by Nina Hufman
Boobs, tits and knockers, oh my! Half the world’s population has boobs, myself included, and for many of us that means being subjected to the torture of wearing a bra. Straps dig into your shoulders, underwire slides out and stabs you, tight bands squeeze your ribs, and all for what? So my boobs will look good? They’re boobs babe, they always look good.
I was so annoyed by bras that I chose to stop wearing them entirely. Many Cal Poly Humboldt students have done the same. Bras are becoming obsolete and bralessness is trending, particularly on our campus.
Many students with boobs are choosing to go braless in the name of comfort and empowerment. Somerset Dwyer, an art major, hasn’t worn a bra in four years. She said that going braless has helped her feel more comfortable in her own skin.
“My boobs definitely don’t sit super high up,” Dwyer said. “I feel like wearing a bra is always a thing, like ‘oh they look like this when I’m wearing a bra,’ and then I feel super insecure when I’m not. It was just kind of freeing to not [wear a bra].”
Dwyer is not alone in her thinking. Kaya Knutzon, a business major with a studio art minor, feels like not wearing a bra has helped her embrace her natural features.
“When I was younger, I was very obsessed with looking like the people that I would see on social media,” Knutzon said. “I would wear Lulu Lemon leggings and try to make my 13-year-old self look like I had boobs. I thought that the ideal was to have big boobs that sat up to my chin.”
Knutzon came to the realization that she no longer wanted to strive to look like other people.
“If bras didn’t exist, what would I look like completely naturally?” Knutzon asked. “I just like feeling completely like myself, I’m not trying to change anything, it feels very empowering.”
“For the longest time I didn’t want to wear a bra, but I felt like I had to,” said Kimberly Madrigal, a journalism major. “I don’t feel so sexualized, I don’t have to care about trying to look good.”
In contrast to these feelings of empowerment, students have also experienced judgment for choosing to not wear bras. No shocker there, what aren’t women judged for? Students most commonly receive scathing looks, uncomfortable comments, and stares from older people, even their own families. Brianna Reynolds, a zoology major, has had her bralessness commented on by her grandmother.
“The older generation, when I’m out and about, tend to stare,” Reynolds said.
Dwyer has had similar experiences. Boys in her peer groups in high school would point out when she was not wearing a bra.
“It’s like, okay, yeah, you’re looking at my tits, that’s fine,” Dwyer said.
Of course, bralessness isn’t perceived the same for everyone. People with bigger boobs often receive more judgment from others than those with smaller boobs.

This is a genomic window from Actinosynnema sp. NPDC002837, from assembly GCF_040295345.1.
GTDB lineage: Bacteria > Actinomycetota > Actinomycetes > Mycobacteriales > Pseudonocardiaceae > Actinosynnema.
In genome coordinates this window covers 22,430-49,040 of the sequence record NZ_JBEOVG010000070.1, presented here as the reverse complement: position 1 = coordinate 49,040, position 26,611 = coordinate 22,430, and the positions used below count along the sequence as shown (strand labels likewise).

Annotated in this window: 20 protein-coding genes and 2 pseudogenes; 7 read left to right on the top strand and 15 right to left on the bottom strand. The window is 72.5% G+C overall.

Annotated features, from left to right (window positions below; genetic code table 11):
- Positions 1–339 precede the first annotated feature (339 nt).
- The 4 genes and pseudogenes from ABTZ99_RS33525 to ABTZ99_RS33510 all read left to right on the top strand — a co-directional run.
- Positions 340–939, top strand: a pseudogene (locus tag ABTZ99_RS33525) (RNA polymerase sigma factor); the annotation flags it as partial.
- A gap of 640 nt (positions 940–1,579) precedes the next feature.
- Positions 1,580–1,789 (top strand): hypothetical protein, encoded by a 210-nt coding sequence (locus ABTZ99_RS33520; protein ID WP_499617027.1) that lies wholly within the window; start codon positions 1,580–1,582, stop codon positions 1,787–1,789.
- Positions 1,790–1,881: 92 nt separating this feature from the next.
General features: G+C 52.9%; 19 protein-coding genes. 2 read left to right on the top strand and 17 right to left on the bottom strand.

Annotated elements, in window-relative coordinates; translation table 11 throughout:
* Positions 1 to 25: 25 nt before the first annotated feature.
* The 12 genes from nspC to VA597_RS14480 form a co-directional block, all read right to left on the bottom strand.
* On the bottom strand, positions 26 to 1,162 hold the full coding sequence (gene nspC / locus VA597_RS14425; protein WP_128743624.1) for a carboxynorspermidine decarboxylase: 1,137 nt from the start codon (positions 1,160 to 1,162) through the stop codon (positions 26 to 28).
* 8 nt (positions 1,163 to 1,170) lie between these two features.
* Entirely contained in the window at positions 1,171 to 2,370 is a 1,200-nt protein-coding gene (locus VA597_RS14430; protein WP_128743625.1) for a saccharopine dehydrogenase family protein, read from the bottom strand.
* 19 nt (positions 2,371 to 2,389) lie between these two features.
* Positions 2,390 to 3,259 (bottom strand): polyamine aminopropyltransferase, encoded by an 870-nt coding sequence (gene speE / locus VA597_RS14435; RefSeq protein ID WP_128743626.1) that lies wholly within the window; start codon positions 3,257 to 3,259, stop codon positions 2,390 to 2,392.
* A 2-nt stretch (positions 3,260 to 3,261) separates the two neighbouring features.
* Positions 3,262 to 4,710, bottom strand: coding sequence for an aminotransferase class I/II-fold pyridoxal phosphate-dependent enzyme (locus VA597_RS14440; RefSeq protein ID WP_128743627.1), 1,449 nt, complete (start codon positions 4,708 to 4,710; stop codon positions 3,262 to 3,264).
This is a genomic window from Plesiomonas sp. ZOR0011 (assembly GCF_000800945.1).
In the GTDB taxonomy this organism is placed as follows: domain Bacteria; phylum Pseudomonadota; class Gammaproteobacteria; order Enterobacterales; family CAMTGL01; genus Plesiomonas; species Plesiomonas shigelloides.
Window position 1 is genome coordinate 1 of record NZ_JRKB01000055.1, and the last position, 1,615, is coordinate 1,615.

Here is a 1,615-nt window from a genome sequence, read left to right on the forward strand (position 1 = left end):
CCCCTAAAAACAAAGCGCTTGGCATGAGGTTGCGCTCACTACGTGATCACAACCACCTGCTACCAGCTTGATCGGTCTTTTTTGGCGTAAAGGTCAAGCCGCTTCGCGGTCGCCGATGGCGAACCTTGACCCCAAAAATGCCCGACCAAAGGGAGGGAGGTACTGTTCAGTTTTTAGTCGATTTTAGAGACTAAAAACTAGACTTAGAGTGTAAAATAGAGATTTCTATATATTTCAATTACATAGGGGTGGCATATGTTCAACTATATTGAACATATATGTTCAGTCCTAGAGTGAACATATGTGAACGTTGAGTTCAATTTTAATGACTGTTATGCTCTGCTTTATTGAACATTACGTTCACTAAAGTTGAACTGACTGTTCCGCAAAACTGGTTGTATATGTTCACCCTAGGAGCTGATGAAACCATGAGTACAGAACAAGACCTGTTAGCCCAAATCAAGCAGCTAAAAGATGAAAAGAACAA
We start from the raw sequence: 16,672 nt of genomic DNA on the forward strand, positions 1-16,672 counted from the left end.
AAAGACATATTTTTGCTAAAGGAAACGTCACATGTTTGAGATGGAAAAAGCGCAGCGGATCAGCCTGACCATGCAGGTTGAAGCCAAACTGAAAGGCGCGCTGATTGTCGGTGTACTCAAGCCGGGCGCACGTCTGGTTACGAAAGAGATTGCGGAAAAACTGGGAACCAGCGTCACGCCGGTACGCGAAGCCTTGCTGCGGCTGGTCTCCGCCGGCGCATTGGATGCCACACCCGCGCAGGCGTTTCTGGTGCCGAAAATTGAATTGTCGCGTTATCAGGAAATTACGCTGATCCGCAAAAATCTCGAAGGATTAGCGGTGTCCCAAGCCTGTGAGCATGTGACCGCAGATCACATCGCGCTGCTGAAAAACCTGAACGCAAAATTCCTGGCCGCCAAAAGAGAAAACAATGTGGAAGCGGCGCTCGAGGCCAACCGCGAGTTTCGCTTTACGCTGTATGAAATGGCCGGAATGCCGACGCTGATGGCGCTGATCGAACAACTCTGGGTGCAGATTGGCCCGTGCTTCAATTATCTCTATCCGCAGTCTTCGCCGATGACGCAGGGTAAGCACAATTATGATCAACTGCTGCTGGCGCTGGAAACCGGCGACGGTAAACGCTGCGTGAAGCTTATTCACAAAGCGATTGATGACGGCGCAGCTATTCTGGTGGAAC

“I do have a bigger chest and I still choose not to wear bras,” Knutzon said. “I can tell that I have a very different experience overall than my friends who have smaller boobs. When I do it, it is just overall more evident.”
Dwyer compared bralessness to other fashion trends, pointing out the fatphobia and body exclusivity that often comes with trending styles.
“With the 90’s you had the ‘heroin chic’ with those super super skinny models with the Calvin Klein boxers and the white tank top,” Dwyer said. “That was super awesome, but probably at the same time if someone with a larger body had been doing that it wouldn’t have been viewed in the same light, which is indicative of a lot of our perspectives on bodies.”
Some students with bigger boobs don’t feel comfortable going braless. I made a post on Yik Yak asking if anyone would be willing to talk to me about this topic.
“Well I wish I didn’t have to wear a bra but I have to because I have big boobs,” one commenter said. “If I don’t, they will sag and cause back problems when I am old.”
Of course it all comes back to age. We as women are taught to fear aging because we are no longer seen as shiny, new, and desirable. We are told that age strips us of our value.
“I’m a little bit afraid of aging,” Dwyer said. “There’s that fear of losing your youth, this young beauty that you have. My mom always talks about that. She looks at photos of herself and is like, ‘oh I used to be so beautiful.’”
But Dwyer sees the beauty in age and in embracing her body.
“You’re still beautiful, it’s just, you’re older, you’ve grown into yourself,” Dwyer said. “I think that it’s kind of a decision for yourself, if you want to succumb to what you consider being old or you can, you don’t have to give anything up in terms of age.”
The women that I talked to felt a sense of community here. They see other people choose to go braless and it has inspired them, and they feel comfortable going braless on campus.
“Seeing other people doing it, other women, it just made me more comfortable,” Madrigal said.
I only talked to four women for this story, but they represent people with boobs around the world who are constantly having to fight to have agency over their own bodies. Small things like dressing how we want or not wearing a bra helps us reclaim some of that agency. It is empowering to have a community of people all performing these small acts of liberation.
“Most of my friends don’t wear bras at all,” Knutzon said. “It’s something that’s been very reaffirming, I can talk to them about having weird circumstances and I can have people who relate to it.”